Tag Archives: WW2

“Pope Francis gave me a Butterfly badge..everything will be all right.”

91 year old Kim, Yang-joo, surviving comfort woman
91 year old Kim, Yang-joo, surviving comfort woman
Pope Francis led a mass with the Butterfly badge on him.
Pope Francis led a mass with the Butterfly badge on him.

On the bed of a nursing home, while suffering from early Alzheimer, Kim, Yang-joo, 91 years-old, former comfort woman said in a clear voice,”Pope Francis gave me a butterfly, so everything will be all right.”

Even her memory has started fading, Kim, Yang-joo remembered the day at Myoung-Dong Catholic Church, where she and other 5 comfort women attended a mass with Pope Francis. Pope Francis shared and acknowledged the pain of comfort women by attaching a Butterfly badge, which is a symbol of protesting assault,discrimination against women, at the mass.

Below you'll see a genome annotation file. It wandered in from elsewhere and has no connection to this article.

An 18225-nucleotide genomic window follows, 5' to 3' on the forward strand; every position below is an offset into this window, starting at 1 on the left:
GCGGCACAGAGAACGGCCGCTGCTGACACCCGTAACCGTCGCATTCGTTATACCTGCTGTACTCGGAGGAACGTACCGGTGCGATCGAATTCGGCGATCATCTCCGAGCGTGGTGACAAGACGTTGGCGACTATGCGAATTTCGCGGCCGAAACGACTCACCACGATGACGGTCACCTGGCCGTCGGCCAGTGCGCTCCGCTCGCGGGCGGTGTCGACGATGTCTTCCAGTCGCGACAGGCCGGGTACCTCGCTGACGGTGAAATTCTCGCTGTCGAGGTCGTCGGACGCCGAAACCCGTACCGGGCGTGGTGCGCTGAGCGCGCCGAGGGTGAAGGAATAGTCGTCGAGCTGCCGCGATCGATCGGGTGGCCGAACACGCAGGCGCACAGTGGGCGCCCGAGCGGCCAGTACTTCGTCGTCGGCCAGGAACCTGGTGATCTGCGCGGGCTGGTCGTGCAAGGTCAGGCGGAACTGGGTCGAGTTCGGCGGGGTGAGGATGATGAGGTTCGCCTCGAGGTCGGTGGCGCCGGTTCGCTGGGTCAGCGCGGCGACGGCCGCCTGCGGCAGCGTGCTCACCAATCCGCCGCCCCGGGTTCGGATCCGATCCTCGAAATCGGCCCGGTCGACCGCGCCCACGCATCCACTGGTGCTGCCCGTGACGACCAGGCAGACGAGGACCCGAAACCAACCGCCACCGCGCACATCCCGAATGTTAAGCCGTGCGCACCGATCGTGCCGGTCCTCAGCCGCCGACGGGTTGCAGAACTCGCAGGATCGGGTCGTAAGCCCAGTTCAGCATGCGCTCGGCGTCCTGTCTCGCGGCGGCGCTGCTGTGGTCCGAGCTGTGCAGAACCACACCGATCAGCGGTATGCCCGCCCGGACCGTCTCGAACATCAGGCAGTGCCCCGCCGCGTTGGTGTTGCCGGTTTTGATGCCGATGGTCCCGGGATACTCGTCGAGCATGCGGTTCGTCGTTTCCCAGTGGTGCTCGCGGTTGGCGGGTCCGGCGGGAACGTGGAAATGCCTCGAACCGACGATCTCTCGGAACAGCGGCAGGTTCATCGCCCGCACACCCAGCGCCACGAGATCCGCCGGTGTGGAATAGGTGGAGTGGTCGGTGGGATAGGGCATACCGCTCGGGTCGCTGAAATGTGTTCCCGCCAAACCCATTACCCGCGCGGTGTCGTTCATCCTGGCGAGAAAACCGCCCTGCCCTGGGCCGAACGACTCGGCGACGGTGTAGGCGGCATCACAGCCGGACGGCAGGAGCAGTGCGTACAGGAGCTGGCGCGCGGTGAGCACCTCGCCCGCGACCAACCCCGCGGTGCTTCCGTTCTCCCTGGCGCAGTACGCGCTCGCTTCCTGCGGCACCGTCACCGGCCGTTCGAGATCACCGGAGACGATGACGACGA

Kim, Yang-joo, borne in 1924,with her mother, ran away home from abusive father when she was young. They were so poor, Yang-joo followed a person who offered her a good job. However, she was taken as a comfort woman.

Since then, her life has been so difficult. She has never married, earning her living as a maid to many households.

At the age of 91, her health gets deteriorated and her only wish is now that Japanese government acknowledges the fact and takes responsibility, and apologizes to her.

Not much time is left for her.


Japanese historians contest textbook’s description of ‘comfort women

Washington Post

TOKYO — A group of Japanese historians and academics is urging McGraw-Hill, the American publisher, to “correct” a college textbook that they say contains “many erroneous expressions” about sex slaves used by Japanese soldiers during World War II.